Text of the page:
Minneapolis' hometown hopeful in the presidential race, Green Party vice presidential candidate Cheri Honkala, is coming home.
Honkala, who was born in Minneapolis and rose to prominence here as an anti-foreclosure activist, is stopping in town starting Friday for an event at the Capri Theater and a house party at Lake of the Isles.
Honkala and her running mate, presidential candidate Jill Stein, were arrested last week trying to get into the last presidential debate at Hofstra University.
The 49-year-old had a rough beginning in Minneapolis, as a single mother who eventually became homeless. Her mentions in the Star Tribune archives date back to at least 1987, when an op-ed writer cited her case of being accused of welfare fraud for accepting a job and not reporting the income to welfare officials.
In 1990, she and other protestors occupied vacant buildings owned by the government -- a predecessor to a similar Occupy Homes movement. Honkala eventually moved to Philadelphia, where she worked as an advocate and made an unsuccessful bid for sheriff. In 2008, she organized a "poor people's march" in St. Paul during the RNC.
City Council Member Cam Gordon, likely the highest-ranking Green Party member in Minnesota, is co-hosting the Lake of the Isles party. Stein and Honkala will be on the ballot on Nov. 6, and Gordon plans to vote for them.
“I think they’ve got a great message they’re putting out there," Gordon said. "And one of my theories is in Minnesota, I think it’s so clearly going Obama’s way that I’m hopeful maybe more people will be willing to vote for a platform or vote Green.”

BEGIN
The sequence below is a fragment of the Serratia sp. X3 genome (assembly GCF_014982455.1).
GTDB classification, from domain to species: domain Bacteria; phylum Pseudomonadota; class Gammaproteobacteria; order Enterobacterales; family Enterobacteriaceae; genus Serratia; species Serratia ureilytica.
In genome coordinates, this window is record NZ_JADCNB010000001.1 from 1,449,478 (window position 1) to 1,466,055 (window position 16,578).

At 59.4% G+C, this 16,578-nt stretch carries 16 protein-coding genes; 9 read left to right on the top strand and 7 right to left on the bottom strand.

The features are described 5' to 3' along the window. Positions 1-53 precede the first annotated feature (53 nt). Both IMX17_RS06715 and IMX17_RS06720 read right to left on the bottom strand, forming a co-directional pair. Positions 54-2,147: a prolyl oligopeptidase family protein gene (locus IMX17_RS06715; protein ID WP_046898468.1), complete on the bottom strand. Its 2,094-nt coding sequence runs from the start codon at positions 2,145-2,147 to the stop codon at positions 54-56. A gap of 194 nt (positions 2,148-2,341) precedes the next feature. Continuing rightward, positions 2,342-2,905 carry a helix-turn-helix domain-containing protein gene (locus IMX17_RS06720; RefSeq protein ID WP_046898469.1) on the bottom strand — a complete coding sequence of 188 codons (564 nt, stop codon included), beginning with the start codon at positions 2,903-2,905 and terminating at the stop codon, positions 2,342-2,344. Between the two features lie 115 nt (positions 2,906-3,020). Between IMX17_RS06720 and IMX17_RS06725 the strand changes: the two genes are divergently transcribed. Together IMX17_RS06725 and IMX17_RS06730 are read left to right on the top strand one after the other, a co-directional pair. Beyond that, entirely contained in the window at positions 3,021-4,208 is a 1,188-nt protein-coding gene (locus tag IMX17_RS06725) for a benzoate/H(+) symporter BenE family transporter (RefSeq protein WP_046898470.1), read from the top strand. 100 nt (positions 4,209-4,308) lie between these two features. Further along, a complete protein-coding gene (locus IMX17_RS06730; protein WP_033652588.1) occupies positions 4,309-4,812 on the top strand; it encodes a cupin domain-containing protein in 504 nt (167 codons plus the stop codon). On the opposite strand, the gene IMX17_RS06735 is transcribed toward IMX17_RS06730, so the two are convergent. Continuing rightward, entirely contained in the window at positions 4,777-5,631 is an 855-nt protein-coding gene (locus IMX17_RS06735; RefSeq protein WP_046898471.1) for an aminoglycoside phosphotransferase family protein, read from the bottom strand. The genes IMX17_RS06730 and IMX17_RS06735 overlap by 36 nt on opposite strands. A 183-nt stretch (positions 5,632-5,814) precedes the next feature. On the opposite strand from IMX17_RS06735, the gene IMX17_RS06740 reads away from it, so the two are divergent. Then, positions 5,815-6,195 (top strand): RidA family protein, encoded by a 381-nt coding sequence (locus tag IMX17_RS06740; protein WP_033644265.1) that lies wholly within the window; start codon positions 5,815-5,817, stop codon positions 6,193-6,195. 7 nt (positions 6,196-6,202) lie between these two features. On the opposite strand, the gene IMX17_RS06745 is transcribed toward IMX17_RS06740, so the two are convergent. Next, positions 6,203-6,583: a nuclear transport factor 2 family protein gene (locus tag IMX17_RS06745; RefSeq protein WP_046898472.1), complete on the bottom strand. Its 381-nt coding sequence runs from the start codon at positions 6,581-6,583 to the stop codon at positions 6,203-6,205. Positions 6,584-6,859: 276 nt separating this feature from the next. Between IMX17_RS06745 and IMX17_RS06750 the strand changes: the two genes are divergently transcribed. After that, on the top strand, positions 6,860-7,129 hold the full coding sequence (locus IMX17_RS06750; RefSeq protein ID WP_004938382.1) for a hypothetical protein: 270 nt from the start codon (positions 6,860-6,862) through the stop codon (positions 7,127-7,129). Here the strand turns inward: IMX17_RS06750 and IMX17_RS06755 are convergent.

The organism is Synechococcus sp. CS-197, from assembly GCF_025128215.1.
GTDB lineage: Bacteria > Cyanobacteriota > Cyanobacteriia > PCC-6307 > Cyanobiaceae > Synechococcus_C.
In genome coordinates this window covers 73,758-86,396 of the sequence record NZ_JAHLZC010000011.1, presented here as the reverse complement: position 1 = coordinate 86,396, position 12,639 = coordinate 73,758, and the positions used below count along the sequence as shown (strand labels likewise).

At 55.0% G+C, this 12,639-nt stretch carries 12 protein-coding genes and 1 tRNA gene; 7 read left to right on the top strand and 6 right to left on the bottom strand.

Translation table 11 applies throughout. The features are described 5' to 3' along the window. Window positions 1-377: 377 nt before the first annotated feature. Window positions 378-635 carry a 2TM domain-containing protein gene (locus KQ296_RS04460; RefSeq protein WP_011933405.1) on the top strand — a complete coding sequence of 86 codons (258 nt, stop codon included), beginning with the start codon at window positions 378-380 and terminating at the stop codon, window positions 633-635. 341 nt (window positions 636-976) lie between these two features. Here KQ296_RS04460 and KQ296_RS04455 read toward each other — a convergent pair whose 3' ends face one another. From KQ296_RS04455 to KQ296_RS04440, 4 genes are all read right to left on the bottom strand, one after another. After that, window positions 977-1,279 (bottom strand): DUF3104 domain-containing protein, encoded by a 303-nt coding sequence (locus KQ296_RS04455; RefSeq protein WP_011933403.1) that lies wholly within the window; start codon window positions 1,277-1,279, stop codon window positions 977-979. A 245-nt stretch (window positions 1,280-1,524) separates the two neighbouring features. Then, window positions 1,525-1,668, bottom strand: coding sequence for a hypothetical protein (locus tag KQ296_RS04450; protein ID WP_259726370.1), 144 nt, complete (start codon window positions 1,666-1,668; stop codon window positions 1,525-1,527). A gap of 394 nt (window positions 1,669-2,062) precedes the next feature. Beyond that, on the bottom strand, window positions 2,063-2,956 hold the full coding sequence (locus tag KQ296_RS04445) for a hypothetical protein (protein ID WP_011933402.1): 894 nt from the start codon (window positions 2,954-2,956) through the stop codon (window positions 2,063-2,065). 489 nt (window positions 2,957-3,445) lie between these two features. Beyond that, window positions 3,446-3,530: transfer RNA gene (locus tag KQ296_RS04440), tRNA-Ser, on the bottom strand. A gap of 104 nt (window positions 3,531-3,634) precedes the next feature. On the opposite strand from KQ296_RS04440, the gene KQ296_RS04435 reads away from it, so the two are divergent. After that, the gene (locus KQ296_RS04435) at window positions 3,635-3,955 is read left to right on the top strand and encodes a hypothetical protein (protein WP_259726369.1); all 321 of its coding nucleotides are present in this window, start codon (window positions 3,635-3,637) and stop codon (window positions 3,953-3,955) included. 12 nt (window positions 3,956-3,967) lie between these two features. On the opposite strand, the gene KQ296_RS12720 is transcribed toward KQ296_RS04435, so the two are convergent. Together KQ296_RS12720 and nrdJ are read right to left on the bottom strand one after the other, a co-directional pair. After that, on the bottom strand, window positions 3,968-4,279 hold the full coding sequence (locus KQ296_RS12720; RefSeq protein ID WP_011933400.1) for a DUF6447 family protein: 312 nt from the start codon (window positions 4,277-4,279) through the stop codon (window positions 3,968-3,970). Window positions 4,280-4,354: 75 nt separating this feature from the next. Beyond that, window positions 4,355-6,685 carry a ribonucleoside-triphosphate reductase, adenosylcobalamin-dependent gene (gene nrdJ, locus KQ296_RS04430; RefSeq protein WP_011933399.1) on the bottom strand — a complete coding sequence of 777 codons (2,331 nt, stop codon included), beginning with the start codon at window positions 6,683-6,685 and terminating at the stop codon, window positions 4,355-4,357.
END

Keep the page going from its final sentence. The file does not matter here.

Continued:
As for the Hofstra arrests, Gordon wishes the debate rules allowed in candidates who are on the ballot in enough states to be viable. Current rules require candidates to score at least 15 percent support in five national polls.
“I think it’s really a missed opportunity that we can’t hear the ideas and even compare the candidates," Gordon said. "And sometimes it’s even an opportunity for smaller or newer candidates or parties to develop their platforms, develop their message, hone their skills. But also for the public just to hear the ideas and even for the other candidates to hear the ideas and realize what’s out there.”
Photo: Honkala leads a foreclosure protest sponsored by ACORN and the Poor People's Economic Human Rights Campaign at the office of the Hennepin County Sheriff in 2009.